When Brad Grey took over at Paramount, a host of seasoned executives was shown the door — not because they lacked skill, but because Grey wanted his own team in place (a team that has been remade with somewhat startling frequency). Many of those who left did so well he may have regretted not keeping them: The studio’s vice chair, Rob Friedman, launched a new mini-major in Summit, and oversaw the Twilight saga that former Paramount executive vp Karen Rosenfelt took with her when she left the studio.
Few top execs follow the strategy of an Alan Horn at Disney (who stunned insiders by retaining top executives, including production chief Sean Bailey and marketing head Ricky Strauss, when he ascended the Disney throne, following his exile from Warner Bros.) or a Sherry Lansing at Paramount (who kept all the key executives who’d toiled for her predecessor, Brandon Tartikoff).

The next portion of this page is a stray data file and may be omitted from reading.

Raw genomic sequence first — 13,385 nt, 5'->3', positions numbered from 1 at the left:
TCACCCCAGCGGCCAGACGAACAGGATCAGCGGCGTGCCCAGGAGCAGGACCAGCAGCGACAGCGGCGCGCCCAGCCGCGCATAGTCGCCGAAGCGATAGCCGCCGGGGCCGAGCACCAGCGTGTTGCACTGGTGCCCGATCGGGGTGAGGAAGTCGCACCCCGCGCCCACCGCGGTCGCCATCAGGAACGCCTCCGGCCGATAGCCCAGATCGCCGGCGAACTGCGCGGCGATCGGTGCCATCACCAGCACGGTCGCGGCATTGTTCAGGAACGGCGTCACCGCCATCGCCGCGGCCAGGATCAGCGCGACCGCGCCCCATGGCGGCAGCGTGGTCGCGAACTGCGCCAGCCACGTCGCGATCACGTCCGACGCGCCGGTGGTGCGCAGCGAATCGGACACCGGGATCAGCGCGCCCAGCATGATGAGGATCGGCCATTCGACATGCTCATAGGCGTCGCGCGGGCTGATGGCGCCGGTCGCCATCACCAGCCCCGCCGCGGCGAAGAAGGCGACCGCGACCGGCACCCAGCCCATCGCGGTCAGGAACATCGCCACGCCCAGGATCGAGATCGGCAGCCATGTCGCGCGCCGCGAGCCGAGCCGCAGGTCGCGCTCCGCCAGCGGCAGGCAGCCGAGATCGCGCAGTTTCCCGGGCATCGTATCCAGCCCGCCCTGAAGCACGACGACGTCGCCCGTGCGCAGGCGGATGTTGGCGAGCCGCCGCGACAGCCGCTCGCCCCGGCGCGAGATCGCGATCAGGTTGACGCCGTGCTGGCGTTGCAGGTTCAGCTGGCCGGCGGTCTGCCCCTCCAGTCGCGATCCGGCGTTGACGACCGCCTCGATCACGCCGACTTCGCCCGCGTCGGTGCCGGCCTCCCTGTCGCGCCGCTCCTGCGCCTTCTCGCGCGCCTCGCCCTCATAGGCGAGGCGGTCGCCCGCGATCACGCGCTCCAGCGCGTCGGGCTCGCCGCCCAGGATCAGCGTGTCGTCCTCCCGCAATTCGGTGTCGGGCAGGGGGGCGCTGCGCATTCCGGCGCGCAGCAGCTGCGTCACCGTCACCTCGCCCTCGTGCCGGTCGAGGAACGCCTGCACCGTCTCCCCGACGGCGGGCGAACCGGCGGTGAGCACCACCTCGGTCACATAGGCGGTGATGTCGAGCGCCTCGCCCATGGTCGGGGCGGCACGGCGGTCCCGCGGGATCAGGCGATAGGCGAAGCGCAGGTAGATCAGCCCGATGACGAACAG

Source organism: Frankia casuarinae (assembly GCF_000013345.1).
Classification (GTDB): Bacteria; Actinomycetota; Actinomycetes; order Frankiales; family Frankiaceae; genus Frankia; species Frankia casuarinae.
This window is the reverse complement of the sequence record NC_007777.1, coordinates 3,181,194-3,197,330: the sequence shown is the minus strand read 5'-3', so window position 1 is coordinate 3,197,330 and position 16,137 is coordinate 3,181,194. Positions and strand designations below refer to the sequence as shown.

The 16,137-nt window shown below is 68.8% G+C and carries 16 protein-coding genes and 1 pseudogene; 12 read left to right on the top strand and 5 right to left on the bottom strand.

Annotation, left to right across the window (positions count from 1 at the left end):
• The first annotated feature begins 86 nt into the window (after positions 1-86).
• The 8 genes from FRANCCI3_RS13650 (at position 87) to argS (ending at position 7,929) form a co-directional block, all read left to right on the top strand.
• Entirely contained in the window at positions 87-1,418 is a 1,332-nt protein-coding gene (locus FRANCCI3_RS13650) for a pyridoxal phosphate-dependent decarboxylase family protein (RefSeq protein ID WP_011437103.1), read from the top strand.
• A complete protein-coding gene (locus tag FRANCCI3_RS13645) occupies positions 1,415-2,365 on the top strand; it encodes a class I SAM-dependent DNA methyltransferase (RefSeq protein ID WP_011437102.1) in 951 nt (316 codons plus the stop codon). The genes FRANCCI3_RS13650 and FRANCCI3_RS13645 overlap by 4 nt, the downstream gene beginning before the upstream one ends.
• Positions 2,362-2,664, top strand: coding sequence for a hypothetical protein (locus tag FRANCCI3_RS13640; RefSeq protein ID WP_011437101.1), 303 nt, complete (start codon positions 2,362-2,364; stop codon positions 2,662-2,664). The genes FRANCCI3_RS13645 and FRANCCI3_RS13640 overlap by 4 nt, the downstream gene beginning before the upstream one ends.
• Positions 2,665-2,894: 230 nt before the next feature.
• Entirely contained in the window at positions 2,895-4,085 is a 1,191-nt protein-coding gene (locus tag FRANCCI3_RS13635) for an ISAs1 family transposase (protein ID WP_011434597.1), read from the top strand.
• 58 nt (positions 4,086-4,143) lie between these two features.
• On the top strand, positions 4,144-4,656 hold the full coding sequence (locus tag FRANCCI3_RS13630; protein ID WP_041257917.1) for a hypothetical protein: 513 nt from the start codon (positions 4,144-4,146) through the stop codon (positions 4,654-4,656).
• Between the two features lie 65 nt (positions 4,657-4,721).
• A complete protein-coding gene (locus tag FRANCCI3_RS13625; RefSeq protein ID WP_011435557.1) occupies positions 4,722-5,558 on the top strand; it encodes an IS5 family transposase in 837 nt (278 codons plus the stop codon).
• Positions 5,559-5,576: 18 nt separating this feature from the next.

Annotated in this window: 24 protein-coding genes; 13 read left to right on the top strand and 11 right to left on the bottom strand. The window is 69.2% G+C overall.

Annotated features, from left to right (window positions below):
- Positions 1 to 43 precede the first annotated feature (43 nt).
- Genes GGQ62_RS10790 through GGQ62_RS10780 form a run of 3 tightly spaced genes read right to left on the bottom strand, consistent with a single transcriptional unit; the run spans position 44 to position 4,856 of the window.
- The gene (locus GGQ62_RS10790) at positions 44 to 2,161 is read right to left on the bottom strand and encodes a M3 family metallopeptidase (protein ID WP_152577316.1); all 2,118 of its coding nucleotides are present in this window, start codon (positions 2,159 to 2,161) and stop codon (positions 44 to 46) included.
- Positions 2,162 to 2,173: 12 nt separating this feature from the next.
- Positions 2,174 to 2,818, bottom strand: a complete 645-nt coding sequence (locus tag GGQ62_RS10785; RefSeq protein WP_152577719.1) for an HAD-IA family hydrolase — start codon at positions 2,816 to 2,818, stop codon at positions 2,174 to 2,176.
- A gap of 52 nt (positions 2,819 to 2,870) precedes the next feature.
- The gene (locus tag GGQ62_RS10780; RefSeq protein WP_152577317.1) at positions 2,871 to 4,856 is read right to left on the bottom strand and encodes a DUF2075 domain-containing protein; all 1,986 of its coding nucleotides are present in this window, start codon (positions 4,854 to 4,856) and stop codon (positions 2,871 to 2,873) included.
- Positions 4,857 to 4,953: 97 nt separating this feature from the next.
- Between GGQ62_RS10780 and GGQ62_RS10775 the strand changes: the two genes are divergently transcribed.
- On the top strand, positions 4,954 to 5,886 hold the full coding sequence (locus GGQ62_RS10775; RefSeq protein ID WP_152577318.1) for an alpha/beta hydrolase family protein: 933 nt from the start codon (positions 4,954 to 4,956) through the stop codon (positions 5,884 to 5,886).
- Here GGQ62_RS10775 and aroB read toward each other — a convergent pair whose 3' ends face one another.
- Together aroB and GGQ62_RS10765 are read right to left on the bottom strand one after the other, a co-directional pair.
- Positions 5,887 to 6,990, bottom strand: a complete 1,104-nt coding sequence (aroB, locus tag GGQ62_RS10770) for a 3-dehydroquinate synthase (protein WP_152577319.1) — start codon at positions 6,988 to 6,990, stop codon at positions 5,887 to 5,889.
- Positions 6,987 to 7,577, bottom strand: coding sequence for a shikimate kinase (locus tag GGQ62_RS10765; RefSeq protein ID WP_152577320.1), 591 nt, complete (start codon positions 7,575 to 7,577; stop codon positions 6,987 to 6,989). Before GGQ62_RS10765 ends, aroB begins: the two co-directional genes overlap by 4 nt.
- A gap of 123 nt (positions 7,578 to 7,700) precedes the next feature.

So what areas of Sony seem most primed for change? Insiders point to the following:
1. TRISTAR PRODUCTIONS
Rothman’s new role leaves a gaping hole at the top of TriStar, the revitalized and somewhat renamed version of TriStar Pictures that he was hired to run in August 2013. Rothman has said he’ll continue overseeing the division for now, but that’s not realistic in the long-term, with high-profile movies from the likes of Ang Lee and Robert Zemeckis in the works.
Rothman has two options: fold the label into sister Columbia Pictures, or name someone else to head it. His history as chairman of Fox Filmed Entertainment indicates he’ll likely keep TriStar in place. First, along with the other studios divisions, it gives him multiple, separate fiefdoms on the lot, each developing its own slate of movies — just like the main Fox, Fox 2000 and Fox Searchlight did at his old roost. That’s a perfect strategy to diffuse critiques that Rothman will stamp his tastes too heavily on future films.